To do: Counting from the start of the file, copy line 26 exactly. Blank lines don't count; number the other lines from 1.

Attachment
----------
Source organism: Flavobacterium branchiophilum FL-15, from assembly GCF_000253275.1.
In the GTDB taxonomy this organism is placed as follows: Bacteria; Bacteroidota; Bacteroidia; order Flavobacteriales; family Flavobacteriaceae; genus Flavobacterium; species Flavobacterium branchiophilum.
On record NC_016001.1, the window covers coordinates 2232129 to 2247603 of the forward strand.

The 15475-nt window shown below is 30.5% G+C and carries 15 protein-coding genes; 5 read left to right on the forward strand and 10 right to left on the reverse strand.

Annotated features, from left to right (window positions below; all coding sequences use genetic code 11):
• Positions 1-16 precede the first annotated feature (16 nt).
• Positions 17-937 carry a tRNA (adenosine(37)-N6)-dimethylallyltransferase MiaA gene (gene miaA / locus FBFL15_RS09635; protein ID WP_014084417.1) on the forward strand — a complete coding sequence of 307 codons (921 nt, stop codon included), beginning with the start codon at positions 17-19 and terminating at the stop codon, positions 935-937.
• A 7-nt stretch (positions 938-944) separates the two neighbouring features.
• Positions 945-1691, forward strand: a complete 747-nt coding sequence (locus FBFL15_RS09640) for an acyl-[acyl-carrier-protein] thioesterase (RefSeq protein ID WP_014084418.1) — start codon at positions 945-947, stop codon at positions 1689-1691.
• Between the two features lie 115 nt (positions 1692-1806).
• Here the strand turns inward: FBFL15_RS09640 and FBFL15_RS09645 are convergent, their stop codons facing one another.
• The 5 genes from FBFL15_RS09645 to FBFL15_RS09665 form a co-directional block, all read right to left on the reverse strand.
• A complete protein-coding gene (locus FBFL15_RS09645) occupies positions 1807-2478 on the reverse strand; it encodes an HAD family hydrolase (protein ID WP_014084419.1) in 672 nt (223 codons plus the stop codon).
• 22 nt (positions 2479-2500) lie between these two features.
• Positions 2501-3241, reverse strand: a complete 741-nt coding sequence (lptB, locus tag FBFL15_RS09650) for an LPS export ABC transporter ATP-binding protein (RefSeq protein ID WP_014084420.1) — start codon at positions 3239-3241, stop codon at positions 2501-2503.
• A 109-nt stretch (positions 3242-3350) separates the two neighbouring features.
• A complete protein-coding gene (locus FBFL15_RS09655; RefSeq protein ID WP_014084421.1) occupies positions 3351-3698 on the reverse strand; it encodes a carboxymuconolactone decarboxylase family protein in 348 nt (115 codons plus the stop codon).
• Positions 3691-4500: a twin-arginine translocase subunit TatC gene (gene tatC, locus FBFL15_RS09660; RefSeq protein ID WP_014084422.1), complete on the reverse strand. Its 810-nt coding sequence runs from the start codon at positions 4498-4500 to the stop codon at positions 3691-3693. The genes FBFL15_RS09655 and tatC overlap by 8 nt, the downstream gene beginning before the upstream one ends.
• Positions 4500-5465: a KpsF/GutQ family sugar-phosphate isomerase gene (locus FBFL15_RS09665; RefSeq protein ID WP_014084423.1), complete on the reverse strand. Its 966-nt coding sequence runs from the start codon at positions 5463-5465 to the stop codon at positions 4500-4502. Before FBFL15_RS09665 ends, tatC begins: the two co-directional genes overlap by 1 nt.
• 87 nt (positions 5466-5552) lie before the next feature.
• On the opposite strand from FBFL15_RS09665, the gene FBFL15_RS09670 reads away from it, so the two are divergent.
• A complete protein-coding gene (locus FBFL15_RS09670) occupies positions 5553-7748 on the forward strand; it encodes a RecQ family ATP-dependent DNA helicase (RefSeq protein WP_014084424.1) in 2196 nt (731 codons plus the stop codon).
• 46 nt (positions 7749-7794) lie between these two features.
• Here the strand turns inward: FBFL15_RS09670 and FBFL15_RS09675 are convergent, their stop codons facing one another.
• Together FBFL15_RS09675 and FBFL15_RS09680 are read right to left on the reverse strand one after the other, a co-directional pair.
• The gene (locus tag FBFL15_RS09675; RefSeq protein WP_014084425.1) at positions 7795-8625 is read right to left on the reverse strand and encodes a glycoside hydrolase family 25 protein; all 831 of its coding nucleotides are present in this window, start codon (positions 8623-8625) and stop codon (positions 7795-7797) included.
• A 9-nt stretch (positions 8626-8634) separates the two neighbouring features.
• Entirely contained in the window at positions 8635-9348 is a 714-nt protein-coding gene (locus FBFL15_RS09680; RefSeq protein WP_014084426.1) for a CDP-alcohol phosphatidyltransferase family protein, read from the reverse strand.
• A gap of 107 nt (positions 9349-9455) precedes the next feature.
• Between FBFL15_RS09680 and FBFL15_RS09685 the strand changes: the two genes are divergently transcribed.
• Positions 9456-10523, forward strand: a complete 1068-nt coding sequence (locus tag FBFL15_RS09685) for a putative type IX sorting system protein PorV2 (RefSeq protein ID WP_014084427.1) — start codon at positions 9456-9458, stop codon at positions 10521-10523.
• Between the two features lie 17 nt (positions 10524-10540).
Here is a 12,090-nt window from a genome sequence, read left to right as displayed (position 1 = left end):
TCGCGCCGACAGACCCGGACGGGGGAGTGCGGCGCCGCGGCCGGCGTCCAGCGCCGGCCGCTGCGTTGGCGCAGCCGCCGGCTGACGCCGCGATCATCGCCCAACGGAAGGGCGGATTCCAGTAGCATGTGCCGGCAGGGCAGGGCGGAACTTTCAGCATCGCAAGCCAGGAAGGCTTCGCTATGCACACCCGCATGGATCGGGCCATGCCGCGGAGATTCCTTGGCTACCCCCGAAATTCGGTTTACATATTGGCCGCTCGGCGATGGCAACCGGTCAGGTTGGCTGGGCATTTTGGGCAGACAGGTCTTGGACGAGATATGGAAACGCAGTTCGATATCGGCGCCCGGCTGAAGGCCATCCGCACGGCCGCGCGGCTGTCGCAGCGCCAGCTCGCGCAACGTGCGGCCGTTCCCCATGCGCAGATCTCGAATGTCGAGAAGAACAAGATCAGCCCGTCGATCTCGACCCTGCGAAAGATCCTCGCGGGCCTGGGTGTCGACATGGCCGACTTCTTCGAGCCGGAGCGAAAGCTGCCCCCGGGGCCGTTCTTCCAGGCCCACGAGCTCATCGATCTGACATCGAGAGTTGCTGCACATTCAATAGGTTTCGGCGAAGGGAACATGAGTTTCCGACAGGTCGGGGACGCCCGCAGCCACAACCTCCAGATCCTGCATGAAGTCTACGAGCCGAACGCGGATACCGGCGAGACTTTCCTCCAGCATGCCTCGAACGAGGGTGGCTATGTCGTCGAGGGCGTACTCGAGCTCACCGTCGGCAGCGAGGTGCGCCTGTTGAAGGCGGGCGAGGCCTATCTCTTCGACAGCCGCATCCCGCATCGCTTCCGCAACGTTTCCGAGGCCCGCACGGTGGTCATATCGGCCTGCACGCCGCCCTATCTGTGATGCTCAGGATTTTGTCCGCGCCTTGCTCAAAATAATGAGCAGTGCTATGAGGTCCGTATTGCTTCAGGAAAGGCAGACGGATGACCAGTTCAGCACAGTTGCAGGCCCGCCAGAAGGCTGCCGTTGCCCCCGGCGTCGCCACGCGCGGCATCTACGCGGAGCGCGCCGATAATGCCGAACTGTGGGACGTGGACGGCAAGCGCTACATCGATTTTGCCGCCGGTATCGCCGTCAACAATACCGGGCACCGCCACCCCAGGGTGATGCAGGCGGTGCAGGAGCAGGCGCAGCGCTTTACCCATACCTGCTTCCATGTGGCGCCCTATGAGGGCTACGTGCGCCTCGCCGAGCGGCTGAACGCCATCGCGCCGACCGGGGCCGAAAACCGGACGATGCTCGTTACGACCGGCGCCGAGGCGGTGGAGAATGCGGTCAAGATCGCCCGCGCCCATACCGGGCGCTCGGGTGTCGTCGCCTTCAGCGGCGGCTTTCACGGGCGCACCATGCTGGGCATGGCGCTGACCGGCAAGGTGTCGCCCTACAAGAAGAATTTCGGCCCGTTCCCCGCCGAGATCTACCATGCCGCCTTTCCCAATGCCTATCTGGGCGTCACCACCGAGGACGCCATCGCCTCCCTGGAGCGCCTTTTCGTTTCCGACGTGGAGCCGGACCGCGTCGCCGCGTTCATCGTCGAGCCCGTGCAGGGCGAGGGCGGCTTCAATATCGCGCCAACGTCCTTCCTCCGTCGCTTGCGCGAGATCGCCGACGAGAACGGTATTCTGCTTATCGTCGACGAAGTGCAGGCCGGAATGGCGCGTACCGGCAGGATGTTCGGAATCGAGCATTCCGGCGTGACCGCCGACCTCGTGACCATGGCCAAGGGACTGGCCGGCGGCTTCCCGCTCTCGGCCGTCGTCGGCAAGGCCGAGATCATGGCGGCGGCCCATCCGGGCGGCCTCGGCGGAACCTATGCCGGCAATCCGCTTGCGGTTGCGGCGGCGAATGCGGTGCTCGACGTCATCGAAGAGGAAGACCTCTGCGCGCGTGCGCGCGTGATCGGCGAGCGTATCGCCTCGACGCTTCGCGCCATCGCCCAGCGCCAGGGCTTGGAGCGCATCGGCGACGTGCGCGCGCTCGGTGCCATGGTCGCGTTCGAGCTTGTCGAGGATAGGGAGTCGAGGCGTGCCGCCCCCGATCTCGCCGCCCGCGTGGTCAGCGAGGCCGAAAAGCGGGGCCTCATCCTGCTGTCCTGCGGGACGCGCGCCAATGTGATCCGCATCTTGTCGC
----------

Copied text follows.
• The gene (locus tag FBFL15_RS09675; RefSeq protein WP_014084425.1) at positions 7795-8625 is read right to left on the reverse strand and encodes a glycoside hydrolase family 25 protein; all 831 of its coding nucleotides are present in this window, start codon (positions 8623-8625) and stop codon (positions 7795-7797) included.